Skip to main content

Next Generation Causal Analysis: Inspired by the Induction of Biological Pathways from Cytometry Data

Periodic Report Summary 2 - CAUSALPATH (Next Generation Causal Analysis: Inspired by the Induction of Biological Pathways from Cytometry Data)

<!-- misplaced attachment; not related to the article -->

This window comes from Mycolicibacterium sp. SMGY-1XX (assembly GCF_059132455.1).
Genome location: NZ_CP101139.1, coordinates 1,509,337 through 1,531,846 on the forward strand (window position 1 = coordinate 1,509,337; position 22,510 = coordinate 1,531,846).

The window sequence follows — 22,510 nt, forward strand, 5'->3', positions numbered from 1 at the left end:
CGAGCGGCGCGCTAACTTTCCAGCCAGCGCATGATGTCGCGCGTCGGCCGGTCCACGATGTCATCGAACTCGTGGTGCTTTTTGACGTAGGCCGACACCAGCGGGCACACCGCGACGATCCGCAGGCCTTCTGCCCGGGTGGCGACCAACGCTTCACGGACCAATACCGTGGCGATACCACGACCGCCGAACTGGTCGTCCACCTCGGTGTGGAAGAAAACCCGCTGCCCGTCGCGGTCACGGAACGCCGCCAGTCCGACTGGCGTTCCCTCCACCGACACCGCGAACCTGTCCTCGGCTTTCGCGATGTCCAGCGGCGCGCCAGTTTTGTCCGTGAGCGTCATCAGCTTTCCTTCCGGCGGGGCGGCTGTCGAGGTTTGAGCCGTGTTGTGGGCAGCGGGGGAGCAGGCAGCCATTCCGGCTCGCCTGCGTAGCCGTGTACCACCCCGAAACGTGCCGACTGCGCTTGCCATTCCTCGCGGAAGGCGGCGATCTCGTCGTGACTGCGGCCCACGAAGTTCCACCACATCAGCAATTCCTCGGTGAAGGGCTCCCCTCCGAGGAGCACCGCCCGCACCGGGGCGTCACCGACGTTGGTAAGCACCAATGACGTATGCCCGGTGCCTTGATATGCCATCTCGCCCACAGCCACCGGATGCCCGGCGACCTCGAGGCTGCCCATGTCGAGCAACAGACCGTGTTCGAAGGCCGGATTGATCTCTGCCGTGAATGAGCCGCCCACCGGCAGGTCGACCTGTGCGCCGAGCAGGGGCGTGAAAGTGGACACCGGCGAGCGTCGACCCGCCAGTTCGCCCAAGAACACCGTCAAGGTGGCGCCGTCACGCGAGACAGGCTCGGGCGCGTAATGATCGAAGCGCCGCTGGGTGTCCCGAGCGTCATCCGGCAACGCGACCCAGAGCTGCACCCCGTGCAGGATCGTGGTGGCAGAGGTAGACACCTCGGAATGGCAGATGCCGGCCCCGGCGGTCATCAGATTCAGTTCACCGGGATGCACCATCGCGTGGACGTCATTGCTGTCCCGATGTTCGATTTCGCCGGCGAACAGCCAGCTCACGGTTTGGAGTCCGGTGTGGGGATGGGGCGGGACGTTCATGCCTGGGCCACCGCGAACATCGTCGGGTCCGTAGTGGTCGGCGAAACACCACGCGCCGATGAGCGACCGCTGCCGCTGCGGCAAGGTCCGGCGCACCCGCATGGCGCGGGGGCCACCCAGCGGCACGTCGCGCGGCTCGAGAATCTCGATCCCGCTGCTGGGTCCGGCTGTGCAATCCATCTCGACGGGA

The CAUSALPATH project has completed 2.5 years of life. CAUSALPATH’s goals are to advance causal discovery methods improving robustness, learning performance, characterization of confidence in discoveries, applicability to mixed types of data, applicability to collections of heterogeneous datasets in an integrative fashion, as well as the ability to handle feedback cycles, latent confounding variables, and time-course data. In addition, a major goal is to co-evolve these methods for application to mass and flow cytometry data, as well as single cell molecular data in general, using as a system under study the induction of T cell differentiation and corresponding signal pathways. In a series of papers, CAUSALPATH has made progress in all these objectives. Some highlights of the project include the first application of causal discovery methods to mass cytometry, an algorithm for integrative causal analysis of heterogeneous datasets based on conversion to mathematical logic, the implementation of an R package called MXM for causal discovery and feature selection with mixed types of data, and the implementation of an open-architecture tool for (causal) network reconstruction and multivariate analysis of flow and mass cytometry data called SCENERY. CAUSALPATH has organized two related workshops in the subject of computational methods for single cell data called MASSCAUSAL 1 and 2 bringing awareness to the challenges and connecting computational researchers with biologists. New directions for CAUSALPATH along the lines of causality, integration of heterogeneous datasets, and single cell data include improving feature selection (the first step in a causal analysis) in terms of scalability to Big Data as well as finding multiple equivalent solutions, learning causal dynamical systems in the form of Ordinary Differential Equations or Stochastic Differential Equations, and learning latent representations using Deep Learning and other techniques from tens of thousands of publicly available biological datasets.